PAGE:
After a year off, I have decided to move my blog into my website, you can find it here:
I picked up a couple of film cameras recently. One got picked up through Derk and one got picked up off the shelf. I’m at a frustrating place in my photographic process. I am not enjoying what come easily any more. Or to put it another way, I’m not growing right now.
My origional though was that the old-newness of film and mechanical cameras with fine lenses would awaken my inner Bresson/Nachtway/McCurry but, of course, it doesn’t work like that. The problems with this idea start of with the fact that these three men represent three very differnt styles of documentary photography and so rolling them all into one idea is problimatic from the start, but the real root problem is in the fact that I’m trying to be them. I’m always trying to be them. I think a lot of us are. And If it’s not HBC for you, then it’s Tolstoy or Rory Stewart or Steve Jobs, what ever.
I look at these photographers and I can tell you why they are sucsesful. I can tell you why their compositions are dynamic, I can tell you what lenses, cameras, films, subjects; I can even tell you about their interactive styles with thier subjects what I can’t tell you about is why they made those disions.
I’ve met Steve McCurry, I have heard James Nactway speak–I know a woman who went to hight school with the guy for crying out laud–I have studied their bios, listened to their interviews, studied their work. And I can tell you what they have to say about those disisions, what their rational was (James likes to be close to his subjects and so employs a 16-35mm and a 50mm most of the time he uses TriX400 BW film and shoots Canon–Steve shoots Nikon and doesn’t shoot with anything wider than a 28mm and likes things closer to the 50-85 range. He shoots 100e Ektachrome.) I can tell you that Steve traveled to Asia with his Nikon FM after breaking up with his fiance after college and never moved home. I can tell you that James has always been the quiet broody guy and comfortable being alone. Ok so what ever, I can tell you all of that, but what I mean is what drew them to make those desisions, you and I can’t answer that.
What drew them to those things was Spiritual. Something about those images and their way of working–the way the focal length created a certain type of relationship between the subject and the background, the way the film rendered the tones, the way the lens gave them an oportunity to be intiment with their subject or gave them room to be alone in the same room–resonated with in soul.
Instead of asking what resonates in my soul, I have looked at the products of their experiences and tried to replicate their products. And so my images look–to me–about as souless as the experience sounds.
When I look at something like Place de le Concorde by Edgar Degas I see something close. The structure in the abstract, the emotions that are real but etherial. This feels right, feel true to my understanding of life.
The confidence that rests in the composition of this is astounding.
The same is true of this portrait by Munch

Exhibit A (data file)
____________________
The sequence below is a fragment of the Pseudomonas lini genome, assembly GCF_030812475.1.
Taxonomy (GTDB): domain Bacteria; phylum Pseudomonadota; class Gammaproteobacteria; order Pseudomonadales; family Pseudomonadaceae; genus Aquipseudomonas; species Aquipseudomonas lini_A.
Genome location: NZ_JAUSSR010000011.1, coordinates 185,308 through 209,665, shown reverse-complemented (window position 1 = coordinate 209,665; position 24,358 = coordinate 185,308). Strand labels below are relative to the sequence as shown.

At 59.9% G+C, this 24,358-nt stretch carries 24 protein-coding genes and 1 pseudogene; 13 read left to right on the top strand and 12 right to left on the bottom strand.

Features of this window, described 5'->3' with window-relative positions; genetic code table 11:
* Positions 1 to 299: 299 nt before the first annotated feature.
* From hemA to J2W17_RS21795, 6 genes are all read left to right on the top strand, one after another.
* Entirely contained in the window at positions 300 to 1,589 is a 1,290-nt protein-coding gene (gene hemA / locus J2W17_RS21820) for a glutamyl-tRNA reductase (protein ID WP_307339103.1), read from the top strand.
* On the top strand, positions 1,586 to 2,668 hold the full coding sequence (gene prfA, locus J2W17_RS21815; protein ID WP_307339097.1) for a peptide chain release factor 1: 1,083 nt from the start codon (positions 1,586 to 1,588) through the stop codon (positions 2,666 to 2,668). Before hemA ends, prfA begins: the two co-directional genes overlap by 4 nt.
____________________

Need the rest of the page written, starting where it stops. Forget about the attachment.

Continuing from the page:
So this is why I have been quiet all summer. This is why I have hardly posted to the blog, why I haven’t really shot much at all. I have been reinventing my idea of successful photography.
I can’t tell you what it is yet and I’m not going to. I can feel this vapor of truth in my soul and instead of trying define it, I’m going to trust it and see what happens. I let someone else define if for me later.
From my last trip to Uganda this last spring. Here’s the caption that WOULD have run with it this series.
Amber Schrock attends to the bullet wound of a Karamojong man in the town of Kaabong, Uganda. Amber, and her husband Terrill, are working to develop a written language for the nearby Ik people–while living in Kaabong among primarily Karamojong tribespeople. Amber, an E.R. nurse, chose to serve the local population by opening up a clinic in a 12 foot by 12 foot shed beside their house.
The men on my Dad’s side of the family got together in Utah, outside of Park City to fly fish and catch up. I tried to take portraits of them with my Fuji GS645 which I thought I had recently repaired. However it turned out that the rangefinder fell out of alignment so I had to use my 5dM2 as a rangefinder. During the shoot, the shutter on the Fuji failed as well, so we’ll see how it turns out after I develop the film. These are the digital tests I took of my Dad, Uncles, and Cousins.
Scott is our Ideas Guy. I’m not even sure what his official titles is for Wycliffe U.S. He is PR, Nue Media, and Journalist all rolled into one (yes there are contradictions there.) In his other life he blogs here, and when he’s not doing all of that he’s the VP of Marketing for the Wycliffe Foundation.
Scott was my travel companion and co-storyteller in Uganda and Tanzania this April, he was a fantastic teammate. This us him tweeting from from a small shack of a restrant in Kaabong, Uganda is probably more his speed.
Dustin and I traveled to the Congo together in March of 08. Perhaps my favorite part about our friendship is how totally and completely opposite we are. He is decided, I’m instinctive. He’s quiet, I’m loud. You can read more about his time in Congo here
As it turns out, one of the hardest things in the world for me to do is take photographs of Erica that we both like. This is in my top three I think.
I’m starting a new portrait project, Nick was kind enough to be my first subject. I’m aiming to get a portrait a day, but we’ll see. Click on the photo for more on Nick.
Portrait of a man seeking to be honest.